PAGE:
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On National TV, Gov. Reeves Evades Questions on Contraception, Incest, Deformities

screenshot shows Jake Tapper with Tate Reeves
Mississippi Gov. Tate Reeves told CNN’s Jake Tapper that banning contraception "is not what we are focused on at this time” during an interview on Sunday, May 8. Reeves said he believes “life begins at conception,” a view held by proponents of the 2011 Personhood Amendment which would have banned several forms of contraception, including IUDs and Plan B. Screencap courtesy CNN

Mississippi Gov. Tate Reeves left viewers unclear on his views about banning contraception during interviews on two national TV shows Sunday morning. The interviews on CNN and NBC focused primarily on the fact that Mississippi appears set to succeed in its effort to get the U.S. Supreme Court to overturn Roe v. Wade’s precedent that abortion is a fundamental right. 

After a draft of the Supreme Court opinion leaked, Republican lawmakers in Louisiana advanced an abortion ban that, if enacted into law, would make abortion a homicide and criminalize certain forms of contraception, including IUDs and Plan B.

“If there is legislation brought to you to ban contraception, would you sign it?” NBC News Meet The Press host Chuck Todd asked Mississippi’s governor Sunday.

“Well, I don’t think that’s going to happen in Mississippi. I’m sure they’ll have that conversation in other states,” Reeves said.

“But you’re not answering the question. Would you sign it?” Todd asked.

“Well, that’s always the case. There’s so many things we could talk about,” the Mississippi governor replied, changing the subject to focus on millions the state has allocated for anti-abortion crisis pregnancy resource centers.

Reeves: ‘Life Begins at Conception’

Reeves told Todd he believes “that clearly a life begins at conception.” In 2011, a 58%-majority of Mississippians rejected the Personhood Amendment, which would have banned abortions from the moment of fertilization.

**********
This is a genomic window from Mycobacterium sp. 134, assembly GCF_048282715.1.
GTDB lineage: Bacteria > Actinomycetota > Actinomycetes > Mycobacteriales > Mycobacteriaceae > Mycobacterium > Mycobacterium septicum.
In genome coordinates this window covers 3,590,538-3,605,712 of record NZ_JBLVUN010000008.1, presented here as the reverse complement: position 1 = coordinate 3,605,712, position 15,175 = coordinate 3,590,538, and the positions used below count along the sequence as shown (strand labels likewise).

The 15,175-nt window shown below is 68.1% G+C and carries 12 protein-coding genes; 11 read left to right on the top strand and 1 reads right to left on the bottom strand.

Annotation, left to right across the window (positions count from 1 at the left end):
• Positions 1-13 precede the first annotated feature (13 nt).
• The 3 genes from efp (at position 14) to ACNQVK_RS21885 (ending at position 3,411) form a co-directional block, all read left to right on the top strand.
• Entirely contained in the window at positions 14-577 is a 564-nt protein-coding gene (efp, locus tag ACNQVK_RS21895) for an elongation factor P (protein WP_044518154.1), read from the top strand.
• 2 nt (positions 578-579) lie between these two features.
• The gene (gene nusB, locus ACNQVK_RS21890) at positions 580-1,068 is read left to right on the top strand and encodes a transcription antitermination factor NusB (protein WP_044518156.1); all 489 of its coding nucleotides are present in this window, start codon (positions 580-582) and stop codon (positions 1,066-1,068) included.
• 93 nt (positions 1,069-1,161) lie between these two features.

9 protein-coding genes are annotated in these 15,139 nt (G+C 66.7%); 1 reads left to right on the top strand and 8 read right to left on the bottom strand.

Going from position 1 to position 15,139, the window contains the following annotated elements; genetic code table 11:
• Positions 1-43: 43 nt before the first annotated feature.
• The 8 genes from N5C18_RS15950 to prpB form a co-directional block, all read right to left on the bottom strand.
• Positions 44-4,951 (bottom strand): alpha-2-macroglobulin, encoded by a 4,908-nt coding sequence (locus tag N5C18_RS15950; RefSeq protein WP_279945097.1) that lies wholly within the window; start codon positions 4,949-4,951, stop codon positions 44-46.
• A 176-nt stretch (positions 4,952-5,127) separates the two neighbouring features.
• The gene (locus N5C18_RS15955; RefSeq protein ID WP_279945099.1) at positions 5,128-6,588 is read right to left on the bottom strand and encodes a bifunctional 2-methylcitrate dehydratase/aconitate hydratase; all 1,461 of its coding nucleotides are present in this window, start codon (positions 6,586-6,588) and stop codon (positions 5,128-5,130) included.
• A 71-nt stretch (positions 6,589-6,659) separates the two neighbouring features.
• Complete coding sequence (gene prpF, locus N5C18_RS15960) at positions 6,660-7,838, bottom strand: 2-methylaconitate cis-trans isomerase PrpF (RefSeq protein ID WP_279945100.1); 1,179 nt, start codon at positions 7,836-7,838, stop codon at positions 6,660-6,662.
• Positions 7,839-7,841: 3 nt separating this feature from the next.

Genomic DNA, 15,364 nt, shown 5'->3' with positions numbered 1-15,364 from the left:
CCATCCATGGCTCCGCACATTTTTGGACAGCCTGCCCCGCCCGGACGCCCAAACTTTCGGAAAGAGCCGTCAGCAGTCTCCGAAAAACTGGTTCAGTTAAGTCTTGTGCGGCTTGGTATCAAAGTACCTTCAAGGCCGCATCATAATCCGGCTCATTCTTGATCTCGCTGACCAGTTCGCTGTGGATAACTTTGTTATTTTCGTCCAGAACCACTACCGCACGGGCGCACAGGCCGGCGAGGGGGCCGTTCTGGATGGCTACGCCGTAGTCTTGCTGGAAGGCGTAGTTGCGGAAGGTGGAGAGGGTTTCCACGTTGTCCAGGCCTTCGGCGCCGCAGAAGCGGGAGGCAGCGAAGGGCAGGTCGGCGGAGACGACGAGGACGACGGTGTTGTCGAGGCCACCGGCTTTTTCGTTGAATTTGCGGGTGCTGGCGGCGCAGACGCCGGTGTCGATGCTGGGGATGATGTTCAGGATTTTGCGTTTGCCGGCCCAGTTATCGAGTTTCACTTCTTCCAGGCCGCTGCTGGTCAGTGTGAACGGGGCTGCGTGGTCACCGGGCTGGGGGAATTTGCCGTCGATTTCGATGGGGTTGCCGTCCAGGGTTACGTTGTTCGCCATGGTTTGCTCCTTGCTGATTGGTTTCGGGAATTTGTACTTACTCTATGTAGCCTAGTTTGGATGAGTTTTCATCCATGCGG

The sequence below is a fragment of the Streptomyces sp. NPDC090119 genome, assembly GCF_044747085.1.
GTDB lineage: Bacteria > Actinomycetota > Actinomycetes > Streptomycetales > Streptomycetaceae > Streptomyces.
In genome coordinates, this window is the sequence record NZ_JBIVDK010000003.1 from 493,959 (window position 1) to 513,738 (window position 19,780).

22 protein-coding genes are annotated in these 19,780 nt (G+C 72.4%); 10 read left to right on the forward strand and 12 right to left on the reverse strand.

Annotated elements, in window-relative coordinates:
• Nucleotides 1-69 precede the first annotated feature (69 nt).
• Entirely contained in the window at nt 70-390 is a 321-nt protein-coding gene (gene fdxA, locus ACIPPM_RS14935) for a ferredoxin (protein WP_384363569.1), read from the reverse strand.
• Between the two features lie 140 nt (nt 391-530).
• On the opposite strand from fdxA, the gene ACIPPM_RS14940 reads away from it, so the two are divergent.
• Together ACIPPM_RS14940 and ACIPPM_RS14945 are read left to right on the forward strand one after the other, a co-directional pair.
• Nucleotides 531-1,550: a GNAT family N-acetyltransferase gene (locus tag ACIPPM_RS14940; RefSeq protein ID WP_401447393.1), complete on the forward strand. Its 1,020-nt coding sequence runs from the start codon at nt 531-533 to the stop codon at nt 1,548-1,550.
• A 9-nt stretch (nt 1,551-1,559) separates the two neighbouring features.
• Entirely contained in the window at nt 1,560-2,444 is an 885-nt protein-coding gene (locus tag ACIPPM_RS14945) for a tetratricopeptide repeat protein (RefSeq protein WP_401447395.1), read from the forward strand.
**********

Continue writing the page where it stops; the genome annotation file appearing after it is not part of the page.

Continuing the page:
Opponents pointed out that the Personhood Amendment would have banned IUDs and other contraceptives that do not prevent the fertilization of an egg, but do prevent it from implanting and becoming a pregnancy. 

a photo shows a woman in a pink, blue and green mask wearing a vest that says "CLINIC ESCORT" while standing outside the pink painted gate of a pink building with a green roof.
A majority of the U.S. Supreme Court intends to overturn Roe v. Wade, ending abortion rights in much of the country, according to a leaked draft of a U.S. Supreme Court opinion in Dobbs v. Jackson Women’s Health Organization that Politico reported on May 2, 2022. Pictured here, Clinic escorts stand stationed in the parking lot and near the entrance to the Jackson Women’s Health Organization, Mississippi’s only abortion clinic, to help patients enter the clinic while avoiding the anti-abortion activists outside on the 49th anniversary of Roe v. Wade on Jan. 22, 2022. Photo by Ashton Pittman

In Congress, Mississippi Republicans have signed onto an effort to enact a national “Life at Conception Act” that would similarly grant protections to embryos and fetuses from the moment of conception.